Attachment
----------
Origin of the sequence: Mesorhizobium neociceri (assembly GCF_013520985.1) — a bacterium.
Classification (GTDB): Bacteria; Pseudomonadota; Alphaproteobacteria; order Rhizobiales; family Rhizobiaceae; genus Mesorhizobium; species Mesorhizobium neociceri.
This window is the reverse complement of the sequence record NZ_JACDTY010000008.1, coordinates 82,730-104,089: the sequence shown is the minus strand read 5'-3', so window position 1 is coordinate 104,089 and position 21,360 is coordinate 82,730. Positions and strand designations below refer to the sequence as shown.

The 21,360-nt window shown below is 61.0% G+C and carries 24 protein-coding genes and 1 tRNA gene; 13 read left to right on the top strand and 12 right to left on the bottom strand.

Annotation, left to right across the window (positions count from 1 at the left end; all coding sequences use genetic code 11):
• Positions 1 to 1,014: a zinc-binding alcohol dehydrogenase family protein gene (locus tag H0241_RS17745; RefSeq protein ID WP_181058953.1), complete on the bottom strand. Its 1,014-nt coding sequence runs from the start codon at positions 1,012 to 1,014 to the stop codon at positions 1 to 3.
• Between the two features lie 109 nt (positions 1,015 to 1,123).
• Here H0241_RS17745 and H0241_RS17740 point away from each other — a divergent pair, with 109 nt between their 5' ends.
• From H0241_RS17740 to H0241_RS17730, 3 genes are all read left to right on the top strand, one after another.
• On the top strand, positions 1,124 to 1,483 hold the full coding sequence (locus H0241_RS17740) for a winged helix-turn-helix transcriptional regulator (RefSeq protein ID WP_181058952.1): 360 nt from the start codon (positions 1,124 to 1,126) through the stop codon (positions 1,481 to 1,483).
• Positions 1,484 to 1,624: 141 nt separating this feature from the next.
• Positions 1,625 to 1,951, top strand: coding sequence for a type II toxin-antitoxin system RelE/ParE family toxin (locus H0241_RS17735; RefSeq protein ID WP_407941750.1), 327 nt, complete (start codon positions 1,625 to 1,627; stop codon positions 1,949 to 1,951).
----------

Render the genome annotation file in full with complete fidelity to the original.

Origin of the sequence: Mesorhizobium neociceri (assembly GCF_013520985.1) — a bacterium.
Classification (GTDB): Bacteria; Pseudomonadota; Alphaproteobacteria; order Rhizobiales; family Rhizobiaceae; genus Mesorhizobium; species Mesorhizobium neociceri.
This window is the reverse complement of the sequence record NZ_JACDTY010000008.1, coordinates 82,730-104,089: the sequence shown is the minus strand read 5'-3', so window position 1 is coordinate 104,089 and position 21,360 is coordinate 82,730. Positions and strand designations below refer to the sequence as shown.

The 21,360-nt window shown below is 61.0% G+C and carries 24 protein-coding genes and 1 tRNA gene; 13 read left to right on the top strand and 12 right to left on the bottom strand.

Annotation, left to right across the window (positions count from 1 at the left end; all coding sequences use genetic code 11):
• Positions 1 to 1,014: a zinc-binding alcohol dehydrogenase family protein gene (locus tag H0241_RS17745; RefSeq protein ID WP_181058953.1), complete on the bottom strand. Its 1,014-nt coding sequence runs from the start codon at positions 1,012 to 1,014 to the stop codon at positions 1 to 3.
• Between the two features lie 109 nt (positions 1,015 to 1,123).
• Here H0241_RS17745 and H0241_RS17740 point away from each other — a divergent pair, with 109 nt between their 5' ends.
• From H0241_RS17740 to H0241_RS17730, 3 genes are all read left to right on the top strand, one after another.
• On the top strand, positions 1,124 to 1,483 hold the full coding sequence (locus H0241_RS17740) for a winged helix-turn-helix transcriptional regulator (RefSeq protein ID WP_181058952.1): 360 nt from the start codon (positions 1,124 to 1,126) through the stop codon (positions 1,481 to 1,483).
• Positions 1,484 to 1,624: 141 nt separating this feature from the next.
• Positions 1,625 to 1,951, top strand: coding sequence for a type II toxin-antitoxin system RelE/ParE family toxin (locus H0241_RS17735; RefSeq protein ID WP_407941750.1), 327 nt, complete (start codon positions 1,625 to 1,627; stop codon positions 1,949 to 1,951).